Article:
Professor Jon Lloyd from the School of Earth, Atmospheric and Environmental Science
Chief executive of the Science Council, Diana Garnham, said: “Science is like an orchestra. It takes many instruments working together to produce a fine performance. At the moment, almost exclusively, it is the virtuosity of the soloists being addressed and praised. Of course, they are essential to science and should be valued accordingly. However, we must, at the same time, recognise and encourage the many other types of contributory scientific talent and experience.”
To identify its list of 100, the Science Council organised a competition around 10 different ‘types’ of scientist roles. The list of 100 has 10 different examples of each of the 10 types and gives a broad picture of the many different ways people work with science, making valuable contributions across UK society and the economy.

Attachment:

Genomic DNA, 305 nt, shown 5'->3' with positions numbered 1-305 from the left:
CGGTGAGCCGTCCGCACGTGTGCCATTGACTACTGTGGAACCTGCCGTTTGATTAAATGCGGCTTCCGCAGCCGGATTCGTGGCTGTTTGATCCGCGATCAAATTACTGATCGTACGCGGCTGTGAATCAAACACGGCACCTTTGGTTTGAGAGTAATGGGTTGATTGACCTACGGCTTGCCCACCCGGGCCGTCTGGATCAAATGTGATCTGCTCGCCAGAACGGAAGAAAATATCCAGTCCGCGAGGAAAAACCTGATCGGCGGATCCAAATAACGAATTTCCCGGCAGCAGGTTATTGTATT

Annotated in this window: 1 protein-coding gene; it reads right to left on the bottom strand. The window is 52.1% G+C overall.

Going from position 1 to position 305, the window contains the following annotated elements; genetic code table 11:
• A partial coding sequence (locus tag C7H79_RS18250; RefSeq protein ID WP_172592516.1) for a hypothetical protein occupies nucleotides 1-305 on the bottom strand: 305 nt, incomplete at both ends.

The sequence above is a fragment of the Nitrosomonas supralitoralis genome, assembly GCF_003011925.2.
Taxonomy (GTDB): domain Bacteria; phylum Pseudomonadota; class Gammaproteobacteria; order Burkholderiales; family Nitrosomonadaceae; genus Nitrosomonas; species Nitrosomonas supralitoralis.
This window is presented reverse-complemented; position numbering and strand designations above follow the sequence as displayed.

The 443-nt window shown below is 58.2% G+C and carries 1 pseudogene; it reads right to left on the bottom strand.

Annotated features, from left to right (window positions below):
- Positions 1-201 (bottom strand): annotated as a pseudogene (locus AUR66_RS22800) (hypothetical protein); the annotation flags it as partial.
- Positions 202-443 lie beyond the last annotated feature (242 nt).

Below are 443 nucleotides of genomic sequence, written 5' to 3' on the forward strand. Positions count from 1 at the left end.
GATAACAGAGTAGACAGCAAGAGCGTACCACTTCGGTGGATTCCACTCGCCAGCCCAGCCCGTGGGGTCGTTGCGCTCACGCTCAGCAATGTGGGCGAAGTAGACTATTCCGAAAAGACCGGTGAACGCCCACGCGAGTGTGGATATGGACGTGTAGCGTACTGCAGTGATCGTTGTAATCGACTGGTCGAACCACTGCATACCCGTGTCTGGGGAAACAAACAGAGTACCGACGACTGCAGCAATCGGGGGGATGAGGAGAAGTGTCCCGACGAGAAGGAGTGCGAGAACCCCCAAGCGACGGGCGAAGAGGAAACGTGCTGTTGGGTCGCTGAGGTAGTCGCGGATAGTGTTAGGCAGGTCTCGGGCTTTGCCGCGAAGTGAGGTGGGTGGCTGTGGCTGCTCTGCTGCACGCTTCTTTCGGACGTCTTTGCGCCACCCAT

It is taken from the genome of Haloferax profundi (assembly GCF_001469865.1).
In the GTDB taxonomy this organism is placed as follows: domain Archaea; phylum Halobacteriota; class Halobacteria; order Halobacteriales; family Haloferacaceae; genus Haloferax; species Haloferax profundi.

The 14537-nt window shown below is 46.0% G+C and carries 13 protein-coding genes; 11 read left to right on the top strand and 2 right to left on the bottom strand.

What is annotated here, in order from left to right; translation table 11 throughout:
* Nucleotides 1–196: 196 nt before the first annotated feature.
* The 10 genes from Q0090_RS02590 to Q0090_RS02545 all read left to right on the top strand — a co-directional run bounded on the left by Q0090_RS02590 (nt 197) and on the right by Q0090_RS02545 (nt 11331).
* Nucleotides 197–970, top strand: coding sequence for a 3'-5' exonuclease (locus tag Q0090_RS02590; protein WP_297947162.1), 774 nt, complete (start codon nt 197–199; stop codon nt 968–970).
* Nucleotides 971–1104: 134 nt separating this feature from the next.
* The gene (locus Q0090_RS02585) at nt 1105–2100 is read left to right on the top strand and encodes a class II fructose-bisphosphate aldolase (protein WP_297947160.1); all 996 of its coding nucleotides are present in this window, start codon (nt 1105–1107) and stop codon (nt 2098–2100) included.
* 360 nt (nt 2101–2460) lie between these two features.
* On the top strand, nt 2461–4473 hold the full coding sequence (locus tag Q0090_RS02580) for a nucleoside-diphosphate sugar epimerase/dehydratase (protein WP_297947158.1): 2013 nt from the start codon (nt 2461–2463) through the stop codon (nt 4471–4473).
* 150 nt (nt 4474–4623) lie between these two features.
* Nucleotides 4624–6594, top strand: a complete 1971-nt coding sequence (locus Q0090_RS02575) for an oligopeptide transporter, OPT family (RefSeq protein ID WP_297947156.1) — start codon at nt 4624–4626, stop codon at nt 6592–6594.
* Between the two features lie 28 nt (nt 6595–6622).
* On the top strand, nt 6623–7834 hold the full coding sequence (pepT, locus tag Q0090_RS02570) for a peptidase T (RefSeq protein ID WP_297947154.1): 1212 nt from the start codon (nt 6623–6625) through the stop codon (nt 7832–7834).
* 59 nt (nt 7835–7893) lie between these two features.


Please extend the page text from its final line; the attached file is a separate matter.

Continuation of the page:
David Willetts, Minister for Universities and Science, said: "This list helpfully challenges the perception that there is only one kind of scientist and highlights the different types of skills and challenges a career in science involves. If we want more people to enter a career in science we need to show that the scientific community is not some exclusive club but people with a wide variety of vocations and interests who have rewarding careers and are making a significant contribution to the wealth and well-being of the UK."
The list is a rich and diverse landscape of examples that includes scientists working to research and develop our future knowledge, others teaching and mentoring future scientists, some who shape policy and campaign on science based issues, those who communicate about science and explain complex scientific issues; others who are successful entrepreneurs and business managers, scientists who ensure the safe and legal application of science services and products as well as scientists delivering services and analysis that supports almost every aspect of modern life.